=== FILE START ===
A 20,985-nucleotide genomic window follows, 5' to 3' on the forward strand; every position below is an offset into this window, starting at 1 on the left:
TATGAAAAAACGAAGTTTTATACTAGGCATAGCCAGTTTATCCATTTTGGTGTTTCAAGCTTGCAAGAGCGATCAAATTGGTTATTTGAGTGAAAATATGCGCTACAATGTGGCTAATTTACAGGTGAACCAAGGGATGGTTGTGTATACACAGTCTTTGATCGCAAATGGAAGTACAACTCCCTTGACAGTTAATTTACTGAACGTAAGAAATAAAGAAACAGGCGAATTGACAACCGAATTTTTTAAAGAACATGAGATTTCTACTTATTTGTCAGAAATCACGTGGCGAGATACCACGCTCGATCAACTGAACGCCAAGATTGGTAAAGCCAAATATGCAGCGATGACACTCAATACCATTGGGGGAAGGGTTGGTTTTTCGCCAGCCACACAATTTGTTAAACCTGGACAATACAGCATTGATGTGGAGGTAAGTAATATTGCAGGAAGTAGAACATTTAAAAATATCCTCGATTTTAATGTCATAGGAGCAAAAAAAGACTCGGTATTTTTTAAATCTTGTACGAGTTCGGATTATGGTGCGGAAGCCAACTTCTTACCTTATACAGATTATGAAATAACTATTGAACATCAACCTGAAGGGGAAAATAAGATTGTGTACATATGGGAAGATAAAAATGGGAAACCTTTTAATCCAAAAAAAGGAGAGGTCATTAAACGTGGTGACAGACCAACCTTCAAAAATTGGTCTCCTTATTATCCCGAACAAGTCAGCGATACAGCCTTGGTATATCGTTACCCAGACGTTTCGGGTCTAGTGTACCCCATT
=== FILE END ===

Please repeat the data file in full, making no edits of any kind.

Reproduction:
A 20,985-nucleotide genomic window follows, 5' to 3' on the forward strand; every position below is an offset into this window, starting at 1 on the left:
TATGAAAAAACGAAGTTTTATACTAGGCATAGCCAGTTTATCCATTTTGGTGTTTCAAGCTTGCAAGAGCGATCAAATTGGTTATTTGAGTGAAAATATGCGCTACAATGTGGCTAATTTACAGGTGAACCAAGGGATGGTTGTGTATACACAGTCTTTGATCGCAAATGGAAGTACAACTCCCTTGACAGTTAATTTACTGAACGTAAGAAATAAAGAAACAGGCGAATTGACAACCGAATTTTTTAAAGAACATGAGATTTCTACTTATTTGTCAGAAATCACGTGGCGAGATACCACGCTCGATCAACTGAACGCCAAGATTGGTAAAGCCAAATATGCAGCGATGACACTCAATACCATTGGGGGAAGGGTTGGTTTTTCGCCAGCCACACAATTTGTTAAACCTGGACAATACAGCATTGATGTGGAGGTAAGTAATATTGCAGGAAGTAGAACATTTAAAAATATCCTCGATTTTAATGTCATAGGAGCAAAAAAAGACTCGGTATTTTTTAAATCTTGTACGAGTTCGGATTATGGTGCGGAAGCCAACTTCTTACCTTATACAGATTATGAAATAACTATTGAACATCAACCTGAAGGGGAAAATAAGATTGTGTACATATGGGAAGATAAAAATGGGAAACCTTTTAATCCAAAAAAAGGAGAGGTCATTAAACGTGGTGACAGACCAACCTTCAAAAATTGGTCTCCTTATTATCCCGAACAAGTCAGCGATACAGCCTTGGTATATCGTTACCCAGACGTTTCGGGTCTAGTGTACCCCATT